Dividing music taste using the gender binary is so 2014

Opinions

By Karlee Robinson

Photo Courtesy of the Echo Nest

The Echo Nest, a music intelligence platform recently acquired by Spotify for $100 million, conducted a study in 2014 to see which artists men and women like, and how they differ. Analyzing the data of 200,000 listeners from various streaming platforms, the conclusions drawn illuminate the socially-constructed expectations of gender, how these expectations influence preference and, most significantly, how these social constructs pose limitations on the music industry and society’s understanding of diversity.

From the male and female Top 40 Lists, additional lists were composed of artists who made an appearance on one gender’s Top 40 List, and not on the other’s. The artists on these secondary lists consisted exclusively of those whose gender was identical to their listeners, except for Justin Bieber and One Direction. The two lists produced through the Echo Nest’s study exemplify the polarization of gender-related listening, as both female and male listeners were shown to favor artists of their own gender.

The young artists, Justin Bieber and the members of One Direction, differ from other male artists in both content and social image. Bieber, for instance, was only 19-20 years old during the time of this study. The average age of male artists on the Top 40 List and not on the female list is roughly 43 years old. Their age difference provides explanation behind their differences in content, but more importantly suggests two things: more important than gender’s role in shaping music preference, the ways in which this music preference is shaped by differences in content. These differences in content have been defined by the pressure artists face in conforming to gender-driven socially-constructed expectations.

The results of The Echo Nest’s study supports the position that listeners are encouraging conformity amongst the music industry. Listeners — those who musicians ironically serve and respond to — are standardizing the expression of an art that was founded on an ability to mobilize diversity in thought. Listeners have altered the music industry’s climate, so it now opposes the significance of musicians’ work.

Even more compelling is this study’s suggestion that male and female listeners have different expectations of the same male artists. The differences between socially-constructed expectations of gender are characterized by the relationship between the gender of the listeners and artists involved.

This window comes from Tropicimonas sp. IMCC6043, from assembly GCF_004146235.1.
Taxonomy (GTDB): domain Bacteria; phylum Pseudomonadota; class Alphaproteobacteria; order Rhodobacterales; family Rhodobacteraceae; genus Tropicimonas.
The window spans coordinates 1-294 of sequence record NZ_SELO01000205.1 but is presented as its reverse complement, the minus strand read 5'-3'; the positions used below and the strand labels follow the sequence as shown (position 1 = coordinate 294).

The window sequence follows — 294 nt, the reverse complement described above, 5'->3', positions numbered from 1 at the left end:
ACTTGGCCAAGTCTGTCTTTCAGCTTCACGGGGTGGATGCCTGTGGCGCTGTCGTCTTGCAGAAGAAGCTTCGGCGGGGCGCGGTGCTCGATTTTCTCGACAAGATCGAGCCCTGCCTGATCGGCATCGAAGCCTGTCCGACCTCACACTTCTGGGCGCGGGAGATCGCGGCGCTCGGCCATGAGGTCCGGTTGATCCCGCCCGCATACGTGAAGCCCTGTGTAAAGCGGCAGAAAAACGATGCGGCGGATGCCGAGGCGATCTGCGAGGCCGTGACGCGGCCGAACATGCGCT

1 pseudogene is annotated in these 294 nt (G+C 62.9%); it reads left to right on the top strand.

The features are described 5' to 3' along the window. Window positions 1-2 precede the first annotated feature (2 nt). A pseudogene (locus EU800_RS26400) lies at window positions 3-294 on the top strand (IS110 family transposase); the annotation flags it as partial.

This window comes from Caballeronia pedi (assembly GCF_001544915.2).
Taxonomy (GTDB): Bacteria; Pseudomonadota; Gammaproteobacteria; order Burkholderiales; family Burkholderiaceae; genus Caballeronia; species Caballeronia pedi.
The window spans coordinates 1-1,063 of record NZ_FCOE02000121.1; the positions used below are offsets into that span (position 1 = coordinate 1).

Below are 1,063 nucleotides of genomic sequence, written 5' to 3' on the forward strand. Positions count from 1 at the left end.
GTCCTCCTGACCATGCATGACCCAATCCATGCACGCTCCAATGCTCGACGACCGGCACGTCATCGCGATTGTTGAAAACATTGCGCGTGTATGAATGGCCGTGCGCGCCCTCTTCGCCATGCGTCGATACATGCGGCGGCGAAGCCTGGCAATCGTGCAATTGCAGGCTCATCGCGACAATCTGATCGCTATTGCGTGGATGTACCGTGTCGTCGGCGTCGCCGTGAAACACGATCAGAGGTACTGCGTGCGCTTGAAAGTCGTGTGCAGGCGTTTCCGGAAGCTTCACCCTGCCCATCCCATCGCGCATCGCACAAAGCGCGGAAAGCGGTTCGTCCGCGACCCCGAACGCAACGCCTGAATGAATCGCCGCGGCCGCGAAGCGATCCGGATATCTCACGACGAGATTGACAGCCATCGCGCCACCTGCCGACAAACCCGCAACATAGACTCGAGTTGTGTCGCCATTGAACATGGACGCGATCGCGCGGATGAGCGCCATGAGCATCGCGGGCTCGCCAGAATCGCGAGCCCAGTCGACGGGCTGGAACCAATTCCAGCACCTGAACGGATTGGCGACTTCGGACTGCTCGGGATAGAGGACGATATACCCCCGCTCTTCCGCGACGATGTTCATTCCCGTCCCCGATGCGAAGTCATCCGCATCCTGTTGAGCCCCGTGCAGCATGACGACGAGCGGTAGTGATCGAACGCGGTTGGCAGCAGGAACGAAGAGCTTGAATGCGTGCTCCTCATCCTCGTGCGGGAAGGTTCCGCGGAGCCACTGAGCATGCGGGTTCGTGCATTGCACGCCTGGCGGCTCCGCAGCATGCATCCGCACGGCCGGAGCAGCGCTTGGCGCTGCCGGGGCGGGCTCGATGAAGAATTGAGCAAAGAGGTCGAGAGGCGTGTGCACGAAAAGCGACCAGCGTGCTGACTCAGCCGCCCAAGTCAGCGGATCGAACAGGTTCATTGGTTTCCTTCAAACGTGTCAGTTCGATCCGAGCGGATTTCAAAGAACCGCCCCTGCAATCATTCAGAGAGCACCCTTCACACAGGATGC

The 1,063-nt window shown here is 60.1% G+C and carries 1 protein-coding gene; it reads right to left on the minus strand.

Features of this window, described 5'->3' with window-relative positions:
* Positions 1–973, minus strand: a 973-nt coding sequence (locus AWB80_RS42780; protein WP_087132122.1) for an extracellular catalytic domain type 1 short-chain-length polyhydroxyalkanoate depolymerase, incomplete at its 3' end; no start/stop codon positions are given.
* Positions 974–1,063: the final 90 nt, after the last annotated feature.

Music’s expression has never been limited to one category of subject matter. This allows musicians to reach diverse members of society. When listeners define their preference by what society has conditioned us to assume — in this case, specifically in regard to binary-driven gender identity — we’re limiting the inclusivity of their gifts. Not only are musicians pressed to compromise the completeness of their message, but their resulting shallow content perpetuates the regression of open perspective.

Seeing that male listeners generally prefer male artists, it’s time we uncover trends in content. The majority of artists on exlusively male listeners’ Top 40 List are pop artists. This doesn’t mean that women don’t also enjoy listening to pop music, but more specifically calls for comparison between the content of females’ and males’ favorite pop artists.

Artists Kanye West, Kid Cudi and 50 Cent (among other artists appearing only on the men’s Top 40 List) frequently include misogynistic language and other offensive content. This can be compared to artists One Direction, Demi Lovato and Britney Spears (among other artists exclusively from the women’s Top 40 List), whose content is diametrically rooted in feminist girl power and affirmation. The artists in this second group differ in gender, but are similar in their classification under a broader branch of pop music, meaning genre doesn’t define content. Difference in content is then left to be explained, at least in part, by gender.

As listeners, we have the power to define the success of artists in the music industry. With this responsibility, we need to not only encourage a broader representation of identity and expression, but also hold musicians accountable to the decency of their content. Seen recently in sexual harassment cases with celebrities Louis CK, Harvey Weinstein and Kevin Spacey, American pop-culture has a track record of allowing the success of celebrities who thrive on selfish feelings of entitlement. Content and character should be upheld above talent, but in the American landscape this rarely seems to hold true.

Because this study is dated, it would be interesting to conduct a more current study of identical intent, but this time, inclusive of non-binary identities (on the end of both listeners and artists). The data collected from this updated study would provide material for analyzing public response to more diverse artists. From here, we can attempt to understand why public response rewards or punishes diversity, and work toward advancing the music industry’s attitude toward a more thorough and forward-looking temperament.

If musicians feel pressured to limit the diversity of their expression, their listeners will be encouraged to believe that diversity is not only absent, but undesirable. Both suggestions are false. Understanding music to be artists’ personal expression, it’s fair to assume their lyrics reflect components of their identity. By broadening what’s included in popular music content, we can bring awareness to minoritized identities and encourage public acceptance.

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